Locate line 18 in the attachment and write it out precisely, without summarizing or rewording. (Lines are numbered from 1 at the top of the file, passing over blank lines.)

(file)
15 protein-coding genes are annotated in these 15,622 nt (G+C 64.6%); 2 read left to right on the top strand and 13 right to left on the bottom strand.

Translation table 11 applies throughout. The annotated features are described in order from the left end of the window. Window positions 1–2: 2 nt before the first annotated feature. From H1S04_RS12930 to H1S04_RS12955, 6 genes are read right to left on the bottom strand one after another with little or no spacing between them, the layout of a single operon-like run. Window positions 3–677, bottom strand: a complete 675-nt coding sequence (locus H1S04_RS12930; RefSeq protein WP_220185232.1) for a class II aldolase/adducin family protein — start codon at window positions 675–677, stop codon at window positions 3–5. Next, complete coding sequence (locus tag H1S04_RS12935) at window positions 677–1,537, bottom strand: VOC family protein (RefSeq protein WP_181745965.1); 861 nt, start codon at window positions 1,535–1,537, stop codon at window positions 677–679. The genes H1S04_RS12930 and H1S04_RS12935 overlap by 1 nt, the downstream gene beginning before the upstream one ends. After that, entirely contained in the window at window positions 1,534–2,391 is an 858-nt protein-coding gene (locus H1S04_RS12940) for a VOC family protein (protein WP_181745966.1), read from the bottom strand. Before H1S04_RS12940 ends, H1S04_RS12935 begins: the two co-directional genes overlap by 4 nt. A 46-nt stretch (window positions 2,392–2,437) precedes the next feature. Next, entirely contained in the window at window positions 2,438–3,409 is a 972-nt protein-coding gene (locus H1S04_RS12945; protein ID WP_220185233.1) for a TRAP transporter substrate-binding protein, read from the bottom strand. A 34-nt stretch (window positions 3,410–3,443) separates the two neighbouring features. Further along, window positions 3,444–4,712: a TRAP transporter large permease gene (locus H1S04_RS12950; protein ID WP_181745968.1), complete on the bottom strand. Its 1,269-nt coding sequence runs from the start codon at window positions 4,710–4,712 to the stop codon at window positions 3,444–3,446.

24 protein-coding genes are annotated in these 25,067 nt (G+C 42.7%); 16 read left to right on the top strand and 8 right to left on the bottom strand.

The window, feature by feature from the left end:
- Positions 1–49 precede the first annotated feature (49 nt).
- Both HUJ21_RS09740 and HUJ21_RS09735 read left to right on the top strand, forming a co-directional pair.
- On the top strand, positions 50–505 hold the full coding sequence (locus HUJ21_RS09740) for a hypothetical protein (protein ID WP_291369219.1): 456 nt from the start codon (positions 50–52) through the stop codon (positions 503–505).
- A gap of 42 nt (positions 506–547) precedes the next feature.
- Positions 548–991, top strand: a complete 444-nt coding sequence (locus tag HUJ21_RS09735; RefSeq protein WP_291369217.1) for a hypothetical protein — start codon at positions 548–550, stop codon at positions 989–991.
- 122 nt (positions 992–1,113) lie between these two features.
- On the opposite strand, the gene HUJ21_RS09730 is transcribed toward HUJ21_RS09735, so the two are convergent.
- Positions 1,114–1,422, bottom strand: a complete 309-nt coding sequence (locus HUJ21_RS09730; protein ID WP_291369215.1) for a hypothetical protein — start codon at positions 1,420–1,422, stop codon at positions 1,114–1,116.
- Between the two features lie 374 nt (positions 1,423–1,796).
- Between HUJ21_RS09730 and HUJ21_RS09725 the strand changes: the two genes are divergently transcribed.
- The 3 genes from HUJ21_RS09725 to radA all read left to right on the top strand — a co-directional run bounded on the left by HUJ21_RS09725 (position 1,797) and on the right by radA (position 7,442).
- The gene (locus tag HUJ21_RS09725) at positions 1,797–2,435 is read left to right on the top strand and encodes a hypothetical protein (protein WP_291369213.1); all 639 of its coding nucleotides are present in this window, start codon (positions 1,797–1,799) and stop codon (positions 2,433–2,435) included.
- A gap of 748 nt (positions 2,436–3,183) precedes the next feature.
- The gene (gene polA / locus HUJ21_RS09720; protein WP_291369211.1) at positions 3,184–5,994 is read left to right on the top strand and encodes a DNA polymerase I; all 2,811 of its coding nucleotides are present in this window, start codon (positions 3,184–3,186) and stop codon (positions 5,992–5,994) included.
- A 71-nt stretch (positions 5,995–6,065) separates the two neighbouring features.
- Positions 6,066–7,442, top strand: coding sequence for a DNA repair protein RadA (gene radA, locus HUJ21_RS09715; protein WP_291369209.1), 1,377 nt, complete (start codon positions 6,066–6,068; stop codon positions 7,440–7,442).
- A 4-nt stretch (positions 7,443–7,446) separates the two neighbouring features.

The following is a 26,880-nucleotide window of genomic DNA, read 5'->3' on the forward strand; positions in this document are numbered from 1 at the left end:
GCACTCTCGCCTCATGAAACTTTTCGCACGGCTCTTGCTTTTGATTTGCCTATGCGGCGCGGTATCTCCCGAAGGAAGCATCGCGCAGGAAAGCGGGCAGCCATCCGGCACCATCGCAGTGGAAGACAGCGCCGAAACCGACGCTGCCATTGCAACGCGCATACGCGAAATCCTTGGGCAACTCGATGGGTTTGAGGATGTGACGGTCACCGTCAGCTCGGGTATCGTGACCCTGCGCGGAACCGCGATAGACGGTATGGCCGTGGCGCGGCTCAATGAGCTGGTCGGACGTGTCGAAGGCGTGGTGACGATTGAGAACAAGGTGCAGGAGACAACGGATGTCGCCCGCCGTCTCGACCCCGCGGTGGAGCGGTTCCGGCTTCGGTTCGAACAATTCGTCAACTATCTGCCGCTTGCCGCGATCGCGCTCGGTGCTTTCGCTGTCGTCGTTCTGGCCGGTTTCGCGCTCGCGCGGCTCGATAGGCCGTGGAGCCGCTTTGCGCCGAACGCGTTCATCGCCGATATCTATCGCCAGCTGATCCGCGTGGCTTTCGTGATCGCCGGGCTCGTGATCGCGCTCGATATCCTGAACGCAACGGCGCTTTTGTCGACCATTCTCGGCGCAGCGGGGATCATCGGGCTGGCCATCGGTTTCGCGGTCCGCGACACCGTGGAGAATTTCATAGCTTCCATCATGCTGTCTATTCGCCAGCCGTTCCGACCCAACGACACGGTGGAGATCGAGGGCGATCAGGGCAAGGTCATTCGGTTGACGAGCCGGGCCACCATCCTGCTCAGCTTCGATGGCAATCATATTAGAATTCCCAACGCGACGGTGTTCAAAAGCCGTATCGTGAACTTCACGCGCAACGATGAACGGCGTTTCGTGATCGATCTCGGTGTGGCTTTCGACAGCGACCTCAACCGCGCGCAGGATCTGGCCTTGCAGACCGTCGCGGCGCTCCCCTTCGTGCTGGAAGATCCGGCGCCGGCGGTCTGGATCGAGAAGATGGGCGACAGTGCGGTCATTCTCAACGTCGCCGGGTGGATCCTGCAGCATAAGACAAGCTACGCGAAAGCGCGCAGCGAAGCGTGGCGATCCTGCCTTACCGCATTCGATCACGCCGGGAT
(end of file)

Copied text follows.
- The gene (gene polA / locus HUJ21_RS09720; protein WP_291369211.1) at positions 3,184–5,994 is read left to right on the top strand and encodes a DNA polymerase I; all 2,811 of its coding nucleotides are present in this window, start codon (positions 3,184–3,186) and stop codon (positions 5,992–5,994) included.